By Peter Roff, Thomas Jefferson Street blog
Being back in power has not been "all good" for the Democrats. "A statistically significant increase" has occurred in the number of Americans who think the Democrats are "too liberal" according to the latest Gallup poll.
Gallup said the increase, from 39 percent to 46 percent, puts the number at its highest level since November 1994, when the Contract with America produced an historic GOP landslide that gave the Republicans control of Congress for the first time since the Eisenhower administration.
"The increasing perception of the Democrats as too far left comes as President Obama and the Democrats in Congress have expanded the government's role in the economy to address the economic problems facing the country," Gallup said, seeking to explain why voter attitudes toward the majority party are changing.
"Ah," says the respected GOP consultant on hearing the news, "happy days are here again. We don't have to work to redefine ourselves anymore. All the hand-wringing over what the party stands for was for nothing. All we have to do is point and yell 'Liberal' as loud as we can and we will start winning again," he says, before falling unconscious off his bar stool.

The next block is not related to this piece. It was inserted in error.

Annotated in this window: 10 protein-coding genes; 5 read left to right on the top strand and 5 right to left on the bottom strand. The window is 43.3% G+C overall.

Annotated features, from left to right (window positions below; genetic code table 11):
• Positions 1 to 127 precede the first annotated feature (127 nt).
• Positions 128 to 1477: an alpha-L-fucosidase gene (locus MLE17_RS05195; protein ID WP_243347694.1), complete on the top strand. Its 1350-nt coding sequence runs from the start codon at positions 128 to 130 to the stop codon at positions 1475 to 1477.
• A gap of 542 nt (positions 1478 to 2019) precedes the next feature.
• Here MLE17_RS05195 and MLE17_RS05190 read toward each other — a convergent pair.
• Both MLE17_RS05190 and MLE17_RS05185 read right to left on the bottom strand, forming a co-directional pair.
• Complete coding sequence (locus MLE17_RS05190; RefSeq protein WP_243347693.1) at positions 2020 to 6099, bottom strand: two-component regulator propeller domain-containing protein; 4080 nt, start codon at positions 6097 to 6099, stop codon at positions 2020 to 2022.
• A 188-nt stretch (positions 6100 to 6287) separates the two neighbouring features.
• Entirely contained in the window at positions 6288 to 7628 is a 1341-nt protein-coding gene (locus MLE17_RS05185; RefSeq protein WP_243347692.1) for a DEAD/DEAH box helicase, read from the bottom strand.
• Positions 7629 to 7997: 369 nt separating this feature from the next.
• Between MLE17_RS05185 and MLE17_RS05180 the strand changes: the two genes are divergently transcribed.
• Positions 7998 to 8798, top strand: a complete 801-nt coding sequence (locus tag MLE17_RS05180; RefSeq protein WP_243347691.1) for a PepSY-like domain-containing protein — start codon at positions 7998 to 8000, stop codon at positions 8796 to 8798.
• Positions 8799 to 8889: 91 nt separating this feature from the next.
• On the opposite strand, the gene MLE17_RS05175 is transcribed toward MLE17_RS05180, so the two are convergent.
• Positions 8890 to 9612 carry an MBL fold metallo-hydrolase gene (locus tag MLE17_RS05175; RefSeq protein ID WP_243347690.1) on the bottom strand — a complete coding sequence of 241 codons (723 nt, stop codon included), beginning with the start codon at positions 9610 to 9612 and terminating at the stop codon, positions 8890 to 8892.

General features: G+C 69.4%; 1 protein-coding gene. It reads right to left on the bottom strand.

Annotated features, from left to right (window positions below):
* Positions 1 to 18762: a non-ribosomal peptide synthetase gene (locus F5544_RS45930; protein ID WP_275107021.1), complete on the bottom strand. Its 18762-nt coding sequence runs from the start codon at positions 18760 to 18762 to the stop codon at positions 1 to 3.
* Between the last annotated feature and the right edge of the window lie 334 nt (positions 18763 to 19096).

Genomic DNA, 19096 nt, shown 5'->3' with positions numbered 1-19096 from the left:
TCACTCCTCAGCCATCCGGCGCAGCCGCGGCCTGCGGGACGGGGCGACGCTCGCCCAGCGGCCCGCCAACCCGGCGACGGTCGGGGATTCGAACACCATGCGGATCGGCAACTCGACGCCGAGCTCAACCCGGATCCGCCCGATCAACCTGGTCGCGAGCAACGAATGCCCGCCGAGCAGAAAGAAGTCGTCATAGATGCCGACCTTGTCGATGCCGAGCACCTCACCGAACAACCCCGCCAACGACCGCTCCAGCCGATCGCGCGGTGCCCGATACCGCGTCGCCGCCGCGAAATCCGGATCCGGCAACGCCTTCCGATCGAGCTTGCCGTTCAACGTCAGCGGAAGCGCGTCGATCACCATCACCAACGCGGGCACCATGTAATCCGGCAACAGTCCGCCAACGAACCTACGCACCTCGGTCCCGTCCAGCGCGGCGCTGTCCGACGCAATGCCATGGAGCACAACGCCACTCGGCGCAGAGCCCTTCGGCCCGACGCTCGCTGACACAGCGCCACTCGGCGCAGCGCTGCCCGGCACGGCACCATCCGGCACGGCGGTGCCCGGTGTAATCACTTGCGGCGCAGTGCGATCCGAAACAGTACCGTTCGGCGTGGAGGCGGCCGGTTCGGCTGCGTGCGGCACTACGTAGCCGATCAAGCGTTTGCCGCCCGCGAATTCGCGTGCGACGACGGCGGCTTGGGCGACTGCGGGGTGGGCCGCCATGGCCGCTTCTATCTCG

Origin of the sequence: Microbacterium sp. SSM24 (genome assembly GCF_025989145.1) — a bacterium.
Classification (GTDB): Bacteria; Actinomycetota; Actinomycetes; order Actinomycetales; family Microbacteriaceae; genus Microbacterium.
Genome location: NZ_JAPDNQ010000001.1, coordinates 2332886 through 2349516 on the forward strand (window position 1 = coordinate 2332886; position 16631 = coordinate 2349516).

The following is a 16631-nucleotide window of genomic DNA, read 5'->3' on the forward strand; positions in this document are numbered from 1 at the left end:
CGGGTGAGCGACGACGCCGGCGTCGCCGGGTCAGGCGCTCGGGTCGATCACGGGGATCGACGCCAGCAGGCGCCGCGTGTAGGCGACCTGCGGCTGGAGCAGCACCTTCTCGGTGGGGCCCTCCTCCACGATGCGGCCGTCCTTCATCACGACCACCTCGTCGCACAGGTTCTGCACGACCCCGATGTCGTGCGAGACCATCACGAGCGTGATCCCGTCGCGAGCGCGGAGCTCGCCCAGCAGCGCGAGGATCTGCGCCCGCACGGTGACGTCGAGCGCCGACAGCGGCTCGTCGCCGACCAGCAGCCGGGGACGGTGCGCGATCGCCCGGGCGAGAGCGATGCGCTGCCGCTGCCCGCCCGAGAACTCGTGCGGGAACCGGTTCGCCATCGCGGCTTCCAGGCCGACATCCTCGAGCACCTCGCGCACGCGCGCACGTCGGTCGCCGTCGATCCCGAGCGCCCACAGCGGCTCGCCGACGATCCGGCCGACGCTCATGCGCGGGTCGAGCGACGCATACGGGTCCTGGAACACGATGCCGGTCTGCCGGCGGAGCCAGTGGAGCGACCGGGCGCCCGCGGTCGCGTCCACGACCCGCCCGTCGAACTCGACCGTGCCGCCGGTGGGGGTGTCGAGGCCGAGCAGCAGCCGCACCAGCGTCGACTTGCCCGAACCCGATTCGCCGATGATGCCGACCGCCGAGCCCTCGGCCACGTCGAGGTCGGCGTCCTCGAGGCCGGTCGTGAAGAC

The reality is it is not that easy because the GOP, the same poll shows, has a lot of work to do when it comes to rebuilding the party's brand. While the percentage of Americans who said the Republican Party is "too conservative" has not changed since last year, 2008 was the year that number, 43 percent, hit the historical high water mark.
"As a result, now slightly more Americans perceive the Democratic Party as being too liberal than view the GOP as being too conservative," Gallup said, noting that of the more than 1,000 U.S adults over the age of 18 who were surveyed, 42 percent said the Democrats' ideology is "about right" vs. only 34 percent who said this about the Republicans.
So, despite the continued drop in support for the Democrat's agenda, the Republicans have yet to hit on the message or messages that redefine popular perceptions of the party in a way that puts back together the center-right coalition that produced electoral success for them from 1994 to 2006. And that means Obama, with his rock star approach to the presidency, continues to have the upper hand.
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